This list was extracted from the past three issues of The DXCC Yearbook (1997 to 1999), published by the ARRL. The extract lists world leaders and every ZS station on each of the DXCC lists. Members who submitted cards between 1 October 1996 and 30 September 1999 are shown, as are all Honour Roll members (those needing less than 10 current countries). Honour Roll members are indicated by a "*" behind the call sign.

Stations holding 5 Band DXCC are not listed annually in the Yearbook; this list of ZS stations was compiled from previous announcements in QST and direct correspondence with the individuals concerned and with the ARRL. Stations are listed in chronological order, i.e. ZS5LB was the first ZS, and ZS6IR the most recent. Over 4000 5BDXCC certificates have been issued. 5BDXCC is a very worth while project. Single- operator stations have worked 5BDXCC in a single contest weekend, but from South Africa it is definitely not a trivial undertaking!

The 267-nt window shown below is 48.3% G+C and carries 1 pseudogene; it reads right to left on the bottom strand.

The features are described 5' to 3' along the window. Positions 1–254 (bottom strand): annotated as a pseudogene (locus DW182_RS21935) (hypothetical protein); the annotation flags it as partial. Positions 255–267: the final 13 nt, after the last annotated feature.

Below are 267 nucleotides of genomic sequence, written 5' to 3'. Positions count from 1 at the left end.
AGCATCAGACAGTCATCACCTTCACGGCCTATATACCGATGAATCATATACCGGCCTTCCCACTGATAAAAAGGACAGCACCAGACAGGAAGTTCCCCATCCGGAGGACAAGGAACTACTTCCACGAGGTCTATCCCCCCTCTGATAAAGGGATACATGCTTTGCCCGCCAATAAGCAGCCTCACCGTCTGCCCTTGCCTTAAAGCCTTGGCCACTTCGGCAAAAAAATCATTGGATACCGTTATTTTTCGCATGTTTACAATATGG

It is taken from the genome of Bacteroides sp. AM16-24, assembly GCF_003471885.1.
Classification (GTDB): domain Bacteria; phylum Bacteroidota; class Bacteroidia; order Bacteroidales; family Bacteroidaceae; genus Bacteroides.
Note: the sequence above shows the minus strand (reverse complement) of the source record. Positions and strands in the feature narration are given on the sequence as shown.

The listed scores include credit granted for countries that have subsequently been deleted.

New countries

The number of countries for this list is 332. The most recent additions include Marquesas (FO), Australs (FO) and Temotu (H40). Two more countries, Chesterfield (FK) and East Timor (4W6), were recently added, but cards from these countries will not be accepted before 1 October 2000. These countries are therefore not yet included in these totals. Both countries have seen large-scale operations in the past year, and most DXCC participants probably already have a QSL card ready for submission.

New Developments

Clearly, Phone is still the most popular mode for ZS amateurs, and 28 MHz the most popular band. Perhaps the biggest news is the fact that Hal Lund ZS6WB and Ivo Chladek ZS6AXT have appeared on the 6 m list. These two amateurs became the first and second Africans respectively to obtain DXCC on this band. Several others are within striking distance, and are hoping to pass the DXCC entry level before the end of the current solar cycle. The 2 m award is now the only one not yet claimed by a South African.